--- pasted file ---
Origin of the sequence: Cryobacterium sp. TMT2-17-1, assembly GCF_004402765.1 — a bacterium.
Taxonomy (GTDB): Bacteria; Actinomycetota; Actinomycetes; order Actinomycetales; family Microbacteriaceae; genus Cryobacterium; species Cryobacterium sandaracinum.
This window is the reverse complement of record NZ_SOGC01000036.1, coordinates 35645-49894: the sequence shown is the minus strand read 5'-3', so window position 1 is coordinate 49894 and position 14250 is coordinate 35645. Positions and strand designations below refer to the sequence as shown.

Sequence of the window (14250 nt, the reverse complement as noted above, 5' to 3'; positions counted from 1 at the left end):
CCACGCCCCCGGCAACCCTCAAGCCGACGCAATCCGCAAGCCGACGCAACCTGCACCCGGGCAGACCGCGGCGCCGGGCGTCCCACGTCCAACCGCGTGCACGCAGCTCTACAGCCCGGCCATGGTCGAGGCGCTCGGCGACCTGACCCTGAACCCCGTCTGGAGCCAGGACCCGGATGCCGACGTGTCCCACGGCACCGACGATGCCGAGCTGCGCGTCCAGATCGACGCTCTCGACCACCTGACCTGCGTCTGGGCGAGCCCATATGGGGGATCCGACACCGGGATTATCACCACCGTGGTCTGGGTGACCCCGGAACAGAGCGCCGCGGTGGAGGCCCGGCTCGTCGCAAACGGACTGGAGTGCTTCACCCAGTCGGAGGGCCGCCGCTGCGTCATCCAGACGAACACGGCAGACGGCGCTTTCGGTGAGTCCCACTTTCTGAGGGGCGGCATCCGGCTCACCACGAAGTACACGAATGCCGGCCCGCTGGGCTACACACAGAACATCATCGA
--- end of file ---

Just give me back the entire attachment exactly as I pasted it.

Origin of the sequence: Cryobacterium sp. TMT2-17-1, assembly GCF_004402765.1 — a bacterium.
Taxonomy (GTDB): Bacteria; Actinomycetota; Actinomycetes; order Actinomycetales; family Microbacteriaceae; genus Cryobacterium; species Cryobacterium sandaracinum.
This window is the reverse complement of record NZ_SOGC01000036.1, coordinates 35645-49894: the sequence shown is the minus strand read 5'-3', so window position 1 is coordinate 49894 and position 14250 is coordinate 35645. Positions and strand designations below refer to the sequence as shown.

Sequence of the window (14250 nt, the reverse complement as noted above, 5' to 3'; positions counted from 1 at the left end):
CCACGCCCCCGGCAACCCTCAAGCCGACGCAATCCGCAAGCCGACGCAACCTGCACCCGGGCAGACCGCGGCGCCGGGCGTCCCACGTCCAACCGCGTGCACGCAGCTCTACAGCCCGGCCATGGTCGAGGCGCTCGGCGACCTGACCCTGAACCCCGTCTGGAGCCAGGACCCGGATGCCGACGTGTCCCACGGCACCGACGATGCCGAGCTGCGCGTCCAGATCGACGCTCTCGACCACCTGACCTGCGTCTGGGCGAGCCCATATGGGGGATCCGACACCGGGATTATCACCACCGTGGTCTGGGTGACCCCGGAACAGAGCGCCGCGGTGGAGGCCCGGCTCGTCGCAAACGGACTGGAGTGCTTCACCCAGTCGGAGGGCCGCCGCTGCGTCATCCAGACGAACACGGCAGACGGCGCTTTCGGTGAGTCCCACTTTCTGAGGGGCGGCATCCGGCTCACCACGAAGTACACGAATGCCGGCCCGCTGGGCTACACACAGAACATCATCGA